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Merkin

Best Summer Ever! by Cole Parker

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Cole is a master at setting up a story and even better at ending a chapter just when you don't want him to.  I love summer camp stories and this promises to be a good one, with a feisty main character with depths yet to be discovered and needs not yet realized.  Almost as good as going off to camp yourself.

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3 minutes ago, Merkin said:

Almost as good as going off to camp yourself.

Agree completely - and without the 'skeeters, sunburn and camp food! Cole has a masterful touch in bringing his characters to life, and I look forward to meeting the gang at camp and seeing where our hero leads us.

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And what a start. You can picture him right from the beginning. You can feel compassion immediately. 

A bit of happyness at the start of the camp, with a possible friction, all in the first chapters.

Like it very much allready. 

You got me hooked again! 🙂

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Thanks, Oliver.  Everything you mentioned was intentional.  Isn't it great when what you're trying to accomplish actually works?  I don't think that's ever a given for a writer.

C

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You're right Cole.

How cunning your plan may be, when it really works, it is the best feeling you can have as a writer.

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I hate to be the one to say something negative about a story, but reading this is torture. Cole has taken a few very depressing days in the life of a young man and drawn them out into a period of weeks for the readers. So far, it's been a very tough read. I know things will probably get better, and given the title, there will likely be a happy ending, if I make it that far. This story is probably better read in one sitting once fully posted, rather than as serialized short chapters. I know Cole probably meant for us to feel the protagonist's pain. I'll reserve further judgement until things lighten up a bit.

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On 6/23/2018 at 3:54 PM, Altimexis said:

I hate to be the one to say something negative about a story, but reading this is torture. Cole has taken a few very depressing days in the life of a young man and drawn them out into a period of weeks for the readers. So far, it's been a very tough read. I know things will probably get better, and given the title, there will likely be a happy ending, if I make it that far. This story is probably better read in one sitting once fully posted, rather than as serialized short chapters. I know Cole probably meant for us to feel the protagonist's pain. I'll reserve further judgement until things lighten up a bit.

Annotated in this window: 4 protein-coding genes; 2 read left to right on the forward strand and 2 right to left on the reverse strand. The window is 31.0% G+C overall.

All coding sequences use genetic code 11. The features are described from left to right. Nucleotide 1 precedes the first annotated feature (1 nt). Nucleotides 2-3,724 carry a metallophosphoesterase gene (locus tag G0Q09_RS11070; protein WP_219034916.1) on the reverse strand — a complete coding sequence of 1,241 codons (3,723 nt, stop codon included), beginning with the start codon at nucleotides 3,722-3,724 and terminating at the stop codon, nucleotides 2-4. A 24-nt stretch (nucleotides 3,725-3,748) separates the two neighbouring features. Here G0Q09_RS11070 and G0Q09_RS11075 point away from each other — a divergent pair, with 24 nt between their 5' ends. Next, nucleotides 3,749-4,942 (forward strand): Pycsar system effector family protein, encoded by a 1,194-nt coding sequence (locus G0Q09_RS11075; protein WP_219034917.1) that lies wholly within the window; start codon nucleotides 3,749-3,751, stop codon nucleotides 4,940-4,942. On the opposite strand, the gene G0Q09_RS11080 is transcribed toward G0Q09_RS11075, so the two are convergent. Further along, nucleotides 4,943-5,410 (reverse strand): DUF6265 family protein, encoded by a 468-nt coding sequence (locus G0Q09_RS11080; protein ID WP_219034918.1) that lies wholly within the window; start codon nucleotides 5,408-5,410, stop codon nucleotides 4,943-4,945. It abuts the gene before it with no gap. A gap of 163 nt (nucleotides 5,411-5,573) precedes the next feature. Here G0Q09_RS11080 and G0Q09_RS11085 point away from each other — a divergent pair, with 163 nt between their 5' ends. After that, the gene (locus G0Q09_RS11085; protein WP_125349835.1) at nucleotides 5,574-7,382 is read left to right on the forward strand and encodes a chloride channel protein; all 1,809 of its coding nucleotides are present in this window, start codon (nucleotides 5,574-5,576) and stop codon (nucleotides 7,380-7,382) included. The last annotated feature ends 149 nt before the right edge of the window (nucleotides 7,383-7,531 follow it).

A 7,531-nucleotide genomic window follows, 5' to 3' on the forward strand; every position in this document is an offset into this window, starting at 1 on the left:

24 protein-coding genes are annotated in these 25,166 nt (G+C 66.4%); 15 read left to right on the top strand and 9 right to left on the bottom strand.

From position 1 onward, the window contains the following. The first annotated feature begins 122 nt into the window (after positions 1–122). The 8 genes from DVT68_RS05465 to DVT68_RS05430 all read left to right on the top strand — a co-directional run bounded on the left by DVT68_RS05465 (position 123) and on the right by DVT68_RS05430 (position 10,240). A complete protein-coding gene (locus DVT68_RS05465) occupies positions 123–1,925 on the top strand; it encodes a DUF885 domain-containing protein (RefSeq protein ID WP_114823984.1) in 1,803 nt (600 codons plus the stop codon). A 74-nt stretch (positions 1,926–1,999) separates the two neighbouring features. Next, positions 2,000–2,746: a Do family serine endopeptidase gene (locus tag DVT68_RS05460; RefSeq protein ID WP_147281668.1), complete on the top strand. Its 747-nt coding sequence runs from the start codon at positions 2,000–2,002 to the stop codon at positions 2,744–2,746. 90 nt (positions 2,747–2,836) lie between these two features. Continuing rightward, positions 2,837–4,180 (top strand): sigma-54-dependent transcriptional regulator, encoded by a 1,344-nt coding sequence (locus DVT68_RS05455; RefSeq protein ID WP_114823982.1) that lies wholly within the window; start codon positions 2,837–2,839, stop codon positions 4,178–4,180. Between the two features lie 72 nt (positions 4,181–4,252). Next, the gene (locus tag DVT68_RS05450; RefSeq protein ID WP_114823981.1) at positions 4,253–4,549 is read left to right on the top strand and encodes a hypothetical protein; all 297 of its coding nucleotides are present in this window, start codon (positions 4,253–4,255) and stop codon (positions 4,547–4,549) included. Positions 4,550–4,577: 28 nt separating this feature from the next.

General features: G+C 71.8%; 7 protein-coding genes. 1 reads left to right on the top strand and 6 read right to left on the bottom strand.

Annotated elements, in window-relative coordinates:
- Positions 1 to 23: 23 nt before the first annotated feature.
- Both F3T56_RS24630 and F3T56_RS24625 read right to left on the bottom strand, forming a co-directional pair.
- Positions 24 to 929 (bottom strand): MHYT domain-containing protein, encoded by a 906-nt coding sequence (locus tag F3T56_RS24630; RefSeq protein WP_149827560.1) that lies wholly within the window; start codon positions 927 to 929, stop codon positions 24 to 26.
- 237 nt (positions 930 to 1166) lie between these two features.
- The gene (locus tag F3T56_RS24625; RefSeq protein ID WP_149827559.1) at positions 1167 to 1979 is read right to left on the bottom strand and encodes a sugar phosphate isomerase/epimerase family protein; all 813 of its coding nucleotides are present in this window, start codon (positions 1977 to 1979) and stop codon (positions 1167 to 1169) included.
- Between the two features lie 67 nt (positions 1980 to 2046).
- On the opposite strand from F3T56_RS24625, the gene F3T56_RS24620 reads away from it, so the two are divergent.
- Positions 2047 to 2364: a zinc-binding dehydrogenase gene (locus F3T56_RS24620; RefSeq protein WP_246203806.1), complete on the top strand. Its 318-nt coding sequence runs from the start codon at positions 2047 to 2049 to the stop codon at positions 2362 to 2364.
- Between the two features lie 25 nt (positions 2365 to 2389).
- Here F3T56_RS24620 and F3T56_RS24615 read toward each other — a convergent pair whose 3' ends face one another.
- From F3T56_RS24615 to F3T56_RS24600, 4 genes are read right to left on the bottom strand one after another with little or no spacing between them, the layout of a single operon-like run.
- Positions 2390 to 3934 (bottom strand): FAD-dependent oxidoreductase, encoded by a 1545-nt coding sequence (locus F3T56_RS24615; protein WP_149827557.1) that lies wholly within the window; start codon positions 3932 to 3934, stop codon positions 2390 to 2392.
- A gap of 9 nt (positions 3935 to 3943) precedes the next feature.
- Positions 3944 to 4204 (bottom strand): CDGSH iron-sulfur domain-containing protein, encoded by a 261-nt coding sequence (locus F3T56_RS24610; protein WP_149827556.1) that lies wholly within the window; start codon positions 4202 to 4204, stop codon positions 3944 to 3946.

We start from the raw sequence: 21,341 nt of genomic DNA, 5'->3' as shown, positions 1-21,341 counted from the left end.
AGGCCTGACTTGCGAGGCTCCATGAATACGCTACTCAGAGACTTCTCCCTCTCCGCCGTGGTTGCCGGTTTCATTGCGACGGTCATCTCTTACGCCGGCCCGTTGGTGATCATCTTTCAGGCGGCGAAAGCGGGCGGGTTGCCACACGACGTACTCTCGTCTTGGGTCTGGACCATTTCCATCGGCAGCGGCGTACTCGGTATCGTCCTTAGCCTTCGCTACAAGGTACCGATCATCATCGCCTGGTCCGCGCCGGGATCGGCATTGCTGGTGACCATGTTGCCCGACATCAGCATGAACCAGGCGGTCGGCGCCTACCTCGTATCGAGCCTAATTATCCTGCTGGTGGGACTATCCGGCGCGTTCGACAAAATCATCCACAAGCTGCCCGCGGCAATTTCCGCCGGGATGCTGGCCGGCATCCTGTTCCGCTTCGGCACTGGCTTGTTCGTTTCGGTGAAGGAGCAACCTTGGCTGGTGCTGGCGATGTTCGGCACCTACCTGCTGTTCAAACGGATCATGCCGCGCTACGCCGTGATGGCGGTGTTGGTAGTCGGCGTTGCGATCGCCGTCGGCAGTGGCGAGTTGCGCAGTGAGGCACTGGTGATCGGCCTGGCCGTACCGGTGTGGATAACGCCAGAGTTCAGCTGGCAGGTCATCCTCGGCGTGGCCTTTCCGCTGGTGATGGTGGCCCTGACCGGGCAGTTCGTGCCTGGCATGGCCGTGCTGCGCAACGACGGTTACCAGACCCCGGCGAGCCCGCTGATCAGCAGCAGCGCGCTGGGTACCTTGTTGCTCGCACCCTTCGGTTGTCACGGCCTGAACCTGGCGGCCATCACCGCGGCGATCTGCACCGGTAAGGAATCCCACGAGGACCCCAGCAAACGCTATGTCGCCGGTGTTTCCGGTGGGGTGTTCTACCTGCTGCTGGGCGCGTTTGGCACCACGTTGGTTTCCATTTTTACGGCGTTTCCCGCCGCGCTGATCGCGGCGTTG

To an extent, I agree. This is one of those occasions when one wishes all the chapters had been published in one go so you could get it over with. I am enjoying the story and appreciate Cole's writing but wish I could get to the end of it and find out how it all works out.

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22 hours ago, Nigel Gordon said:

To an extent, I agree. This is one of those occasions when one wishes all the chapters had been published in one go so you could get it over with. I am enjoying the story and appreciate Cole's writing but wish I could get to the end of it and find out how it all works out.

One way is to stop reading The Best Summer Ever and when the epilogue is finally posted go back and read it in one go.

Personally, I'm enjoying the story a lot. I like Aaron's angst and his dislike for Dylan. I'll bet that things are going to happen between those two!

Colin  :icon_geek:

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Wow, last chapter, that's fast all of a sudden!

That was the first thing I thought when i saw "final" in red print.

After reading it: not to fast, it is just complete, good developments. 

Without giving any spoiler to anybody who read this first before the last chapter: I liked the epilogue. 🙂

Thumbs up, thank you again Cole!

 

Altimexis, you can start reading again. You'll like it. 🙂

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Having now finished reading this tale, I can almost hear a "That's a wrap!" off camera - it was that good. Having spent most of my younger summers at camp I truly felt the "reality" of the scenarios (except that your lake seems closer to the size of Lake Titicaca than the bathtub we had). So thanks for reawakening some wonderful memories along your pathway.

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I really liked writing that one, developing an obviously flawed protagonist that we liked anyway and sympathized with.  It isn't all that easy to write a guy like that, but I wanted to try.  All of us are flawed.  Not all of us redeem ourselves.

Thanks for your kind words, Chris.

C